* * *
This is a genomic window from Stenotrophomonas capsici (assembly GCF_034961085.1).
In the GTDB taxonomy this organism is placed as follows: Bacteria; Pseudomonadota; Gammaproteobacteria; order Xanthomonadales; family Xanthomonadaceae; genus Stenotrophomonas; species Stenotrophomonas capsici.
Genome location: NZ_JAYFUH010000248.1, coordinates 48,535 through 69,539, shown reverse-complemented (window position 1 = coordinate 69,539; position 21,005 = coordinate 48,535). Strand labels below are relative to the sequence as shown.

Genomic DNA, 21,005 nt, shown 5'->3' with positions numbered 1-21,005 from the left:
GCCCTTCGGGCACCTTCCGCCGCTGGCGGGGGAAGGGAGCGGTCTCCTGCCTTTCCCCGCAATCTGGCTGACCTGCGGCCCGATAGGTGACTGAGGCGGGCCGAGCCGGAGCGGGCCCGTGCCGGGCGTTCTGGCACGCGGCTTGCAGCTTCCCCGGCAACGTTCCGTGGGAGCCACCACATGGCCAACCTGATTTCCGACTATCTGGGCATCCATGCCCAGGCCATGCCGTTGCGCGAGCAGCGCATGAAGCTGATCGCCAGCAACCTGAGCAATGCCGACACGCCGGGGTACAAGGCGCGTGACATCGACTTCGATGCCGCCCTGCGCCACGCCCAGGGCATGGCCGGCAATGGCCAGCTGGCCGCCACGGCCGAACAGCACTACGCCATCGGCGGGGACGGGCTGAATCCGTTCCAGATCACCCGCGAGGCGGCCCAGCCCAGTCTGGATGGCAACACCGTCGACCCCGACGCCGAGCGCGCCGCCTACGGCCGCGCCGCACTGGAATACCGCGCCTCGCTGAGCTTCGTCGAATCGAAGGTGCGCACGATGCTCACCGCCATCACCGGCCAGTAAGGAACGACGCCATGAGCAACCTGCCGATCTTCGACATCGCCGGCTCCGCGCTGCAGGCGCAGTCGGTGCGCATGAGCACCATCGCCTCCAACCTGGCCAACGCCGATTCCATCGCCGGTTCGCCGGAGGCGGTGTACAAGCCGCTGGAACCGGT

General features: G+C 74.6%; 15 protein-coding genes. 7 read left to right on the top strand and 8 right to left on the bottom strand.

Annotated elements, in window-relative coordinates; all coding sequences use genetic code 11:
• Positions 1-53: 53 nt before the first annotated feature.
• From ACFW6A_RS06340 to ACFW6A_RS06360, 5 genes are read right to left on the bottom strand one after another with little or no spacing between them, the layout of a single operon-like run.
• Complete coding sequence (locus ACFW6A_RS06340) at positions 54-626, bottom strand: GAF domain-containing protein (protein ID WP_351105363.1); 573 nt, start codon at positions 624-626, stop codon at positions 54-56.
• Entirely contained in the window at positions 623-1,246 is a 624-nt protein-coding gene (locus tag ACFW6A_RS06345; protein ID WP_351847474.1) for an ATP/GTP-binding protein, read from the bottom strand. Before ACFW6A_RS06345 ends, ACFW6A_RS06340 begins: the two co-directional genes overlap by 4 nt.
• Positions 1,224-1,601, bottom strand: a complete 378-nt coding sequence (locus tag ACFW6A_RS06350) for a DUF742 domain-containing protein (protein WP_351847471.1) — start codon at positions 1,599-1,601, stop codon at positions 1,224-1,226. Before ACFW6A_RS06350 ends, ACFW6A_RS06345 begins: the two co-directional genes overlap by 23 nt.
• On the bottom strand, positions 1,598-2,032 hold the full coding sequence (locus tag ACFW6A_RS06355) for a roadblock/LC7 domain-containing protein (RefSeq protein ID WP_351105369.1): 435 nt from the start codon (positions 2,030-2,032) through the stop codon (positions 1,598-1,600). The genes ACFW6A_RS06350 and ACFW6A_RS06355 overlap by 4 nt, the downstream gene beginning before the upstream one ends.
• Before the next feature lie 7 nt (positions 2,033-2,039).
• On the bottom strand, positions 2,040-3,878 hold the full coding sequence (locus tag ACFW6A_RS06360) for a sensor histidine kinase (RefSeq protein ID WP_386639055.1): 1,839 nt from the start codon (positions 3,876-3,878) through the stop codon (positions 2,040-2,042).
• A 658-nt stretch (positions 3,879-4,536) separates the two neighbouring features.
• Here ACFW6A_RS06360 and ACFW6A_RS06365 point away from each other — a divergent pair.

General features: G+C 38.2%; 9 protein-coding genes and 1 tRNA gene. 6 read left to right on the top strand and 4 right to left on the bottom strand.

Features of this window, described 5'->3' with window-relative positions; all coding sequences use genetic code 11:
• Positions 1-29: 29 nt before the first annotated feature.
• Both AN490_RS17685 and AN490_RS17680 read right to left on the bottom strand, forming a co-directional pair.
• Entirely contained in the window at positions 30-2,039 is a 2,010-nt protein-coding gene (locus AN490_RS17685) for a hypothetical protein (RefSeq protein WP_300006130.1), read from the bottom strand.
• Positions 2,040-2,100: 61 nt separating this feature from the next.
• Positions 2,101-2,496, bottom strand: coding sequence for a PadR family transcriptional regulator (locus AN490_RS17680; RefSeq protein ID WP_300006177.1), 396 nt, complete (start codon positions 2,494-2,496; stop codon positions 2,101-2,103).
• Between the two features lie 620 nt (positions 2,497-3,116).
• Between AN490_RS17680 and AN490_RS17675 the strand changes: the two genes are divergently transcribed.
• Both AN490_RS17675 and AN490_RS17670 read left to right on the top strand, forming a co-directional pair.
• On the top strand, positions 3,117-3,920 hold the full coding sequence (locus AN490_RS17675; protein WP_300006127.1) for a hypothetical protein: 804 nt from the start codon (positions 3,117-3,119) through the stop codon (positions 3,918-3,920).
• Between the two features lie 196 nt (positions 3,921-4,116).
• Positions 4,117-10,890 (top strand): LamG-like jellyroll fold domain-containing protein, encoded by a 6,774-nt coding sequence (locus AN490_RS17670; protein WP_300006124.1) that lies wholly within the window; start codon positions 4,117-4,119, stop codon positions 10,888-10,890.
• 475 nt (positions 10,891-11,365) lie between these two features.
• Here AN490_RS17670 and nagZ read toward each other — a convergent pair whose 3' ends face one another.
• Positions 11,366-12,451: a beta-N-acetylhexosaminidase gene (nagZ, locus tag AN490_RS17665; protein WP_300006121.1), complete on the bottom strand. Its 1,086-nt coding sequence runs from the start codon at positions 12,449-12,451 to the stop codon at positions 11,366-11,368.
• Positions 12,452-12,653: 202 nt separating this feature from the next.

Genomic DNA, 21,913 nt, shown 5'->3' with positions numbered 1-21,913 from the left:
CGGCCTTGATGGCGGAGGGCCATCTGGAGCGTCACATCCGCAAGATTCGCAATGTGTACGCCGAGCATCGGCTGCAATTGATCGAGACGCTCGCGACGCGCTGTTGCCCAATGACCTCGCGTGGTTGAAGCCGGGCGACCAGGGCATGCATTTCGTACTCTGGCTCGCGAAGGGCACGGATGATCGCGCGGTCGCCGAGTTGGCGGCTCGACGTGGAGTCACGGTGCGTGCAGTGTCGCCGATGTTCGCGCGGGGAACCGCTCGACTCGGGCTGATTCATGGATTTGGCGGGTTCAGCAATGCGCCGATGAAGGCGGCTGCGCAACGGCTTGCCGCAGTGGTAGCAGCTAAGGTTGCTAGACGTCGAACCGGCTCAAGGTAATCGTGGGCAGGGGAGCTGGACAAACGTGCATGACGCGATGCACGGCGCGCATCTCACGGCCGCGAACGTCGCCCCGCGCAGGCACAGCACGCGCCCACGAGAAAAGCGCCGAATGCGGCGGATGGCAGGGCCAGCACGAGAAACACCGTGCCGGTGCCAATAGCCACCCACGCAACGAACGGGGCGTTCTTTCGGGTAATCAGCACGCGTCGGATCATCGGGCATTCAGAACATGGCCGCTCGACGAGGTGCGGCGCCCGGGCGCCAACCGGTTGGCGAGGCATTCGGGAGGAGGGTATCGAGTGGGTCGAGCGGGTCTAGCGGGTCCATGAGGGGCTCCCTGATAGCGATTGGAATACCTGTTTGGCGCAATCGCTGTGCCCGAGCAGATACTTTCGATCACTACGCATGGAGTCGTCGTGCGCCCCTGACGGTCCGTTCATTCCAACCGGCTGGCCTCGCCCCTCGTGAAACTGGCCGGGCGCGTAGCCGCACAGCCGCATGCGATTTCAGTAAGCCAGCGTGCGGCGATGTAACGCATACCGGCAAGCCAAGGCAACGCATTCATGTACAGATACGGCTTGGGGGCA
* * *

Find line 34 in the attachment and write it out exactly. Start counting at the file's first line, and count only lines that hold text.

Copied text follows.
• Positions 12,452-12,653: 202 nt separating this feature from the next.